Pretty much everyone likes the deYoung, and the Academy of Sciences, with its faux-green architectural nods.  A grass covered roof and holes in the roof do not green make.  The Federal Building is a blight on the land...pure and simple and everyone hated it from its inception.  And it looks even worse than anyone dared imagine.  I go there quite often and am appalled at how awful it is up close. It looks cheap and unfinished, and the plaza in front makes San Quentin look cozy.  Inside is quite nice actually.  But that stupid roof and those goofy square things....looks like a 3 year old designed it on acid.  The Jewish Museum kind of flew under the radar.  It is in an area of fairly modern buildings, and is tucked away  as to be inoffensive, and is by Liebeskind.  Plus, the Jesse Street substation sat abandoned for years, so anything was an improvement.  I love it. 

If you really want to please the populace here, you just need to reproduce a heap of Beaux Arts trash all up and down Market Street as far as the eye can see, with a few hideously painted Victorians thrown in for good measure. Then it will all look "pretty" and "authentic". 

There actually are a few well designed new buildings around the city, despite the city planning commission. 

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Modern architecture can be great because it can challenge people's minds and create dynamic space that works in the context of older buildings.  People need to get out of the past and stop wishing to re-create old architecture.  If a developer was to build a building like that SoHo one posted above, people would be clamoring that it was fake and not genuine- and it would be.  Modern architecture creates spaces and environments that can and will be as dynamic as the buildings built a long time ago.

 

Really?  I'm trying to think of some modernist urban spaces that are dynamic, active, and beloved.  I'm coming up short.

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Modern architecture can be great because it can challenge people's minds and create dynamic space that works in the context of older buildings. People need to get out of the past and stop wishing to re-create old architecture. If a developer was to build a building like that SoHo one posted above, people would be clamoring that it was fake and not genuine- and it would be. Modern architecture creates spaces and environments that can and will be as dynamic as the buildings built a long time ago.

 

Really? I'm trying to think of some modernist urban spaces that are dynamic, active, and beloved. I'm coming up short.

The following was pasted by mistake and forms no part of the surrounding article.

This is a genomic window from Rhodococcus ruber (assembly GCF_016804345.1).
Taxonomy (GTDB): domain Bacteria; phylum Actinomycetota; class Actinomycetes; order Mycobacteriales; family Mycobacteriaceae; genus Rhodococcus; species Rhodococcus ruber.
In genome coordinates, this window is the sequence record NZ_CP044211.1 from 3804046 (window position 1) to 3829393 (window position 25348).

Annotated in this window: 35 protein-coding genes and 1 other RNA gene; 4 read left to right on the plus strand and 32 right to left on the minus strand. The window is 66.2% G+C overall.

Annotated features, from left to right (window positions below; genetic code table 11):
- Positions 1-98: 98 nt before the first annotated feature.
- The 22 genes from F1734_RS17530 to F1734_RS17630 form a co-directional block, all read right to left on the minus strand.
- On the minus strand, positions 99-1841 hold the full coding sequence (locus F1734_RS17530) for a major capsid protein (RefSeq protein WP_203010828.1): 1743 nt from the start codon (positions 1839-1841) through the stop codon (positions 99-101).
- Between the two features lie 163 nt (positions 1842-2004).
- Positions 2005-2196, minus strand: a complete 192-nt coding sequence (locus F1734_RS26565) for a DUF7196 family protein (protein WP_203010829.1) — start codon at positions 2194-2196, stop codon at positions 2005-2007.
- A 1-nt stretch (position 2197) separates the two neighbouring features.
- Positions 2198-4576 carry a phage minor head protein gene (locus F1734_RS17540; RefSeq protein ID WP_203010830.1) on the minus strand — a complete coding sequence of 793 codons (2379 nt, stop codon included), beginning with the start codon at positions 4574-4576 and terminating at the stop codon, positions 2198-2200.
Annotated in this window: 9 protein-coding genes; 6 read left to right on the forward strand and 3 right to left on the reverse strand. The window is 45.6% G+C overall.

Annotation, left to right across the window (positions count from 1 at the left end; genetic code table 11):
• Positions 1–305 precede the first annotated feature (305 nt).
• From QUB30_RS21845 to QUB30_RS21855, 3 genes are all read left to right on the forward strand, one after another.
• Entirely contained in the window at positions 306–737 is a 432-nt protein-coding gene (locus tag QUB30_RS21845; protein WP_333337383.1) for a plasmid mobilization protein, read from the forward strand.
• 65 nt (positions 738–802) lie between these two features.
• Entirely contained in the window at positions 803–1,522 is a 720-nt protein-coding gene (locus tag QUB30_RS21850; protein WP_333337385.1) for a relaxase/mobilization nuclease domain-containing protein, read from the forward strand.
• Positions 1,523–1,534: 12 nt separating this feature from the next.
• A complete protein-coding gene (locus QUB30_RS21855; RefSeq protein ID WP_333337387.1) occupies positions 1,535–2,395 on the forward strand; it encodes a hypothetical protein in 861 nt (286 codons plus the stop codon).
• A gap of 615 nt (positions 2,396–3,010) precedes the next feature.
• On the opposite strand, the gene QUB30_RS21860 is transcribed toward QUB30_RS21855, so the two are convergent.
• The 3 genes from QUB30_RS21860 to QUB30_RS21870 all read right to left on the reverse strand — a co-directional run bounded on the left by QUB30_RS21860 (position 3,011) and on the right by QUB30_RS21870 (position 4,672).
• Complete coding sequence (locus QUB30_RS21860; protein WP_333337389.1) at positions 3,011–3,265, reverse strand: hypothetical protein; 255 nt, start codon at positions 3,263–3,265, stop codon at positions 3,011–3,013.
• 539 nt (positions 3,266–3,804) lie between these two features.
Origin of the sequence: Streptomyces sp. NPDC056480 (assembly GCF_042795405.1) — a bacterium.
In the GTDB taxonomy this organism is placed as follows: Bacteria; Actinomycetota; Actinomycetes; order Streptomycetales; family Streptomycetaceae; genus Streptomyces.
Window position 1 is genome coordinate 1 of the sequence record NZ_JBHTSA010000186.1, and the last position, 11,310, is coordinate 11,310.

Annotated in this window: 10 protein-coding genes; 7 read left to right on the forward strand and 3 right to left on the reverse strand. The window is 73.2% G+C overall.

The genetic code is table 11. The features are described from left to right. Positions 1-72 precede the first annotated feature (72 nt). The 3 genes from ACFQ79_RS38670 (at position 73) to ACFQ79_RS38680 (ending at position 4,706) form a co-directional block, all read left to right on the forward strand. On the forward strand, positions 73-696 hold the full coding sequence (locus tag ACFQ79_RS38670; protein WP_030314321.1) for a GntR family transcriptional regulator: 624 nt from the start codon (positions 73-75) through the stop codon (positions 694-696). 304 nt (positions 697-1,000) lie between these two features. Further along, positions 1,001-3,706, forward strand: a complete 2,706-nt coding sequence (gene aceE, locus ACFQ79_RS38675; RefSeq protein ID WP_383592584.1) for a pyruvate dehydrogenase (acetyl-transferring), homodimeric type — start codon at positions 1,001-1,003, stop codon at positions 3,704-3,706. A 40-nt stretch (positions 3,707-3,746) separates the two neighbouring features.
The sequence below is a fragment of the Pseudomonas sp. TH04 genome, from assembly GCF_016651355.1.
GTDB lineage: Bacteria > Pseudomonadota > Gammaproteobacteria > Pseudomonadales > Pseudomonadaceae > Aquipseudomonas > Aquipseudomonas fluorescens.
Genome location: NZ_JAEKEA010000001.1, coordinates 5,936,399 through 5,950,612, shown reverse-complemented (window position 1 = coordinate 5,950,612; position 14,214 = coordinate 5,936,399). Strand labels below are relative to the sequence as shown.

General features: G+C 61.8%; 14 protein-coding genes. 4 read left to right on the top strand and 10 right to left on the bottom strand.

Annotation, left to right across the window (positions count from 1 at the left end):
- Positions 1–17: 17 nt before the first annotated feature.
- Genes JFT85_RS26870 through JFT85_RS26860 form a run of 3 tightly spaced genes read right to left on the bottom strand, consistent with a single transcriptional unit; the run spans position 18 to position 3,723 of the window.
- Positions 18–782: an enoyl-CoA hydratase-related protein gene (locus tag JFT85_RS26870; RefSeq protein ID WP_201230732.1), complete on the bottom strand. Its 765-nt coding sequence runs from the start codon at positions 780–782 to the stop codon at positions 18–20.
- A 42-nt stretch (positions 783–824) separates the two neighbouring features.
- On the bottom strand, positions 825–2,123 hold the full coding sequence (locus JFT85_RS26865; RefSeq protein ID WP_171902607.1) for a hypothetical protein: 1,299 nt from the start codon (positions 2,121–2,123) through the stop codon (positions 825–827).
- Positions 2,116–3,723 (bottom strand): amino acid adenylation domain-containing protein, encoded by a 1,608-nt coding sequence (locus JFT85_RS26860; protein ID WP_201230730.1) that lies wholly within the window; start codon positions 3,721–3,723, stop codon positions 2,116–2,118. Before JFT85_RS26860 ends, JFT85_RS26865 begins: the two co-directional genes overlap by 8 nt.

I can come up with lots that I love. But you probably won't agree.

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Modern architecture can be great because it can challenge people's minds and create dynamic space that works in the context of older buildings. People need to get out of the past and stop wishing to re-create old architecture. If a developer was to build a building like that SoHo one posted above, people would be clamoring that it was fake and not genuine- and it would be. Modern architecture creates spaces and environments that can and will be as dynamic as the buildings built a long time ago.

 

Really? I'm trying to think of some modernist urban spaces that are dynamic, active, and beloved. I'm coming up short.

 

Uh...do you leave Cleveland? Try these for successful examples of modern architecture: Cincinnati Contemporary Arts Center, University of Cincinnati's campus, The Guggenheim, Los Angeles' Getty Center, London City Hall, Los Angeles Walt Disney Concert Hall, etc. 

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He asked about spaces, and he has a legit point.  The only "newish" modern space I'd argue is successful off the top of my head is Millennium Park in Chicago (and really, it's a retooling of Grant Park, much like Fountain Square's revival).

 

Though I will say Europe has some fantastic modern spaces (beautiful one in La Defense in Paris that is well-used).

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Modern architecture hits the ball sometimes.  But it doesn't have a great average.  It is prone to colossal failures-- buildings and complexes that can't make it through one generation.  And it has anti-urban tendencies.  Isolation, impenetrability, disregard for context.  Is it a coincidence that cities have declined with its rise?  We have to keep innovating, no doubt.  But there's something to be said for the urban design principles that have worked for 1000 years.  In a perfect world I'd like to see more of both.